Regency Era Lexicon – And Then There Was “T”
take orders – becoming a clergyman in the Church of England
take silks – a barrister would wear a silk gown once he became the King’s Counsel (or the Queen’s Counsel)
tallow – fat from oxen or sheep, which was used to make soap and candles
tambour – a hoop filled with material; used for embroidery work
tandem – a team of two horses harnessed one behind the other, rather than side by side
tanner – slang for a sixpence
taproom – an inn’s room where ordinary laborers were served (as opposed to a private parlor for the genteel sect)
tea caddy – a box that held tea
teapoy – a 3-legged stand used for serving tea
Tea Room – located in the Bath assembly rooms; one could take tea in the room, but it was also used for concerts
tea service – in contrast to the suppers served at private balls, at assemblies or public balls, teas was served halfway through the evening; gentlemen sat with the ladies with whom they had danced prior to the tea service
Temple – the site for two of the four Inns of Court (the Inner Temple and the Middle Temple); was once occupied by the Knights Templar
Temple Bar – a gate that marked the formal entrance to the City of London; the sovereign had to request permission of the Lord Mayor to enter the city; north of the Temple at the eastern end of the Strand
tenants – prosperous farmers who rent land; not necessarily the poor
tenner – slang for a ten-pound note
Test Act – legislation that forbid Catholics from holding public office, including Parliament; was repealed in 1828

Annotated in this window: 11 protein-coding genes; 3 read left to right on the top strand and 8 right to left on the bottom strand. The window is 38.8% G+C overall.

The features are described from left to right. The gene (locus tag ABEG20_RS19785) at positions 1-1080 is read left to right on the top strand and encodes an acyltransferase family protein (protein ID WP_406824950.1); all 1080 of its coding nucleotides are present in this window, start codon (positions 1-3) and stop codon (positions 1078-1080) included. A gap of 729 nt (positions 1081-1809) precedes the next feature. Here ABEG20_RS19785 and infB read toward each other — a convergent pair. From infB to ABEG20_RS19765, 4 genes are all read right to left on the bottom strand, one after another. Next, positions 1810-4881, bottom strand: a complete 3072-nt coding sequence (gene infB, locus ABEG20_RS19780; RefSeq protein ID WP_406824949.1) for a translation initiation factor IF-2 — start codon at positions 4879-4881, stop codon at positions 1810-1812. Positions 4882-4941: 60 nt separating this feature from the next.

Thirty-nine Articles – the basis of the Church of England; a clergyman “read himself in” to a new parish congregation by reading the articles aloud to the congregation from the pulpit
three-decker novel – a common occurrence in novels of the 18th and 19th Centuries; the novel is divided into three volumes within one book; the volumes were published as separates (only Austen’s Northanger Abbey and Persuasion are two volumes; all other Austen works were 3 volumes)
ticket-of-leave – an early release from jail (similar to parole)
ticket porter – a member of the official group licensed to carry goods, parcels, etc.; a ticket porter carried a badge which identified him as a member of this occupation; like a guild member
ticket to a public ball – anyone who could afford a ticket to a public ball or assembly was admitted; a season of tickets would cost between one pound and ten guineas (depending on the country or in London)
tidewaiter – a customs official for incoming boats/ships
tights – thin, skintight pants worn by gentlemen in the early part of the century; were so tight that men resorted to carrying a purse for their money
tilbury – the cloth covering part of a wagon; A tilbury is a light, open, two-wheeled carriage, with or without a top, developed in the early 19th century by the London firm of Tilbury, coachbuilders in Mount Street. A tilbury rig is little more than a single “tilbury seat”—the firm’s characteristic spindle-backed seat with a curved padded backrest— mounted over a raked luggage boot, and fitted with a dashboard and mounting peg, all on an elaborate suspension system of curved leaf springs above the single axle. The tilbury has large wheels for moving fast over rough roads. A tilbury is fast, light, sporty and dangerous.